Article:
When it comes to food people get weird. It’s not what they do eat, it’s what they don’t eat. Think about it. Despite famines, despite high food prices, despite all the amazing eating opportunities on offer, people across the world have steadfastly refused to eat:
- root vegetables
- satay goat testicles
- hot beverages
- uncooked food
- guinea pigs
- your grandparents.
That’s just to name a few.
Each of these foods has been proclaimed wonderful, or at least mouth-worthy, by one culture, and condemned as pig-swill and sin by another. How can we have such wildly different opinions about what counts as good food?
Here’s a few reasons why:
A) We Have No Imagination
Functional fixedness. A cat is a pet. A rat is a pest. A cow goes well with pasta. What it does is what it does is what it does.
That’s what it does.
A horse is a horse is a… tasty meal in France. But in England it’s just… no… you can’t… it’s a horse. You ride them. Horses. Riding. Don’t you get it? You don’t… no! Damn Frogs.
B) Philosophy and Religion
An environmentalist’s refusal to eat endangered sea turtles is easy to understand. Likewise a do-no-harm Jain’s refusal to eat animals, and your daughter’s refusal to eat her pet rabbit. And cannibalism is… do I really need to explain that one?
Other prohibitions get a bit stranger. Believers in reincarnation might go vegetarian out of fear of eating grandpa in goat form. Believers in animal spirits may only feed their children small animals, until the child’s spirit is strong enough to deal with eating bigger animal spirits. And believers in controlling one’s uncontrollable passions often dislike garlic because… garlic gets ya going?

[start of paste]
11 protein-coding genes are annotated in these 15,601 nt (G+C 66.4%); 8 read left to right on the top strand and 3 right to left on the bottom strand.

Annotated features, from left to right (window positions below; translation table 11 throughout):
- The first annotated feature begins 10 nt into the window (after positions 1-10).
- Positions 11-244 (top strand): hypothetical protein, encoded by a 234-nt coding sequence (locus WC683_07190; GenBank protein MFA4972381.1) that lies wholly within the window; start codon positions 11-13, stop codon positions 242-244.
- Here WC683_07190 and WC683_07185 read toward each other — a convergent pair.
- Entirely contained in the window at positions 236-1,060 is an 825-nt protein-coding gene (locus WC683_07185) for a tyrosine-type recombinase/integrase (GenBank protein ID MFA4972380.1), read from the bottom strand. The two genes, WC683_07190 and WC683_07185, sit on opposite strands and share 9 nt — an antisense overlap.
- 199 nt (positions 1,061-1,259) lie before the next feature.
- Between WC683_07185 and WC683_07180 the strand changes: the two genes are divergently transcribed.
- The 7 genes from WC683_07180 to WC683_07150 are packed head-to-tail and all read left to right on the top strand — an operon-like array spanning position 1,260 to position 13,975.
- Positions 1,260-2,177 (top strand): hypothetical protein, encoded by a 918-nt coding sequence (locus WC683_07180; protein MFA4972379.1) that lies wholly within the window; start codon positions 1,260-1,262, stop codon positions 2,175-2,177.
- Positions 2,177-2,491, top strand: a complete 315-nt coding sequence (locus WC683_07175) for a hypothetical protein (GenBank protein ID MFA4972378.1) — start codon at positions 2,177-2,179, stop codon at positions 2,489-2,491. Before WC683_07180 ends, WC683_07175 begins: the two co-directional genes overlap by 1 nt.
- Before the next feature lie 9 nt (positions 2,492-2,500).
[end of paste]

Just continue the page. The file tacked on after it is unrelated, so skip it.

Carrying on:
When it comes to religious food taboos Judaism is head of the table. God said “Thou shalt not boil a kid in it’s mother’s milk.” and that was that. What can you do? It’s one of the Ten Commandments. (The other ten. Yes, there’s others.) No one’s clear why God said this. He just did. So Jews have been keeping their milk and meat kosher ever since. (P.S. ‘Kid’ here refers to a baby goat. Boiling children in mummy’s breast milk falls under that “Thou shalt not kill” bit. Just so we are clear.)
C) I Don’t Eat Garlic. Who Do You Think I Am?
What is it with garlic? Forget politics. You want a divisive issue, take a whiff of garlic. Go to the right time and place and “Garlic Eater” is a racial slur.
Food is community. Nothing sets you apart more than refusing to eat what others are eating. Nothing binds you together more than eating something no other group will eat. We are what we eat.
D) Power Games
Imagine if you could convince half the population that only you and people like you can safely eat chocolate. Wouldn’t that be great! All the chocolate for me!
Seems people have had this kind of idea before. Especially men. All the meat for me! And then, if they can, the rest of the group swings back around and slaps another taboo on you. Yes, you may get the chocolate and sausages, but we get the bananas and fish fingers! Ha! Social divisions end up getting written in food. Thus the elderly, chiefs, widows, children, and more end up with their own special taboos and rights of violation.
Don’t eat the milk cow. You get milk from it. Seems sensible. Likewise, if each neighboring village has a different taboo for hunting a different forest animal then the chances of everyone driving these different creatures extinct is diminished.
F) Blame the Grim Reaper
Food can kill you. New food is suspicious. Is that really edible? Are the garlic eaters trying to poison us? They said it was the brown mushroom, right? That looks brown to me.
In the game of evolution, one bad experiment and you lose.
Our food taboo paranoia reaches a high point with pregnancy. Don’t eat fish. Do eat fish. Only eat rats if your husband done the butchering. And no hen’s eggs. You don’t want the baby to be too chicken to come out.
Us humans never do anything straightforwardly. Nothing could be more animalistically basic than food. Yet we can’t stop ourselves from squirting identity politics and religious dogma straight into the middle of your lunchtime sandwich. It’s enough to make you want to go get a plate full of bacon and horsemeat, garnished with extra garlic, gluten, and plus-sized animal-spirits, just to spite them. Mmm, yum!
Deeper Down the Rabbit-hole:
Food Taboos: their origin and purpose. Victor Benno Meyer-Rochow (2009) Journal of Ethnobiology and Ethnomedicine. Here.
© Under Obvious, 2017.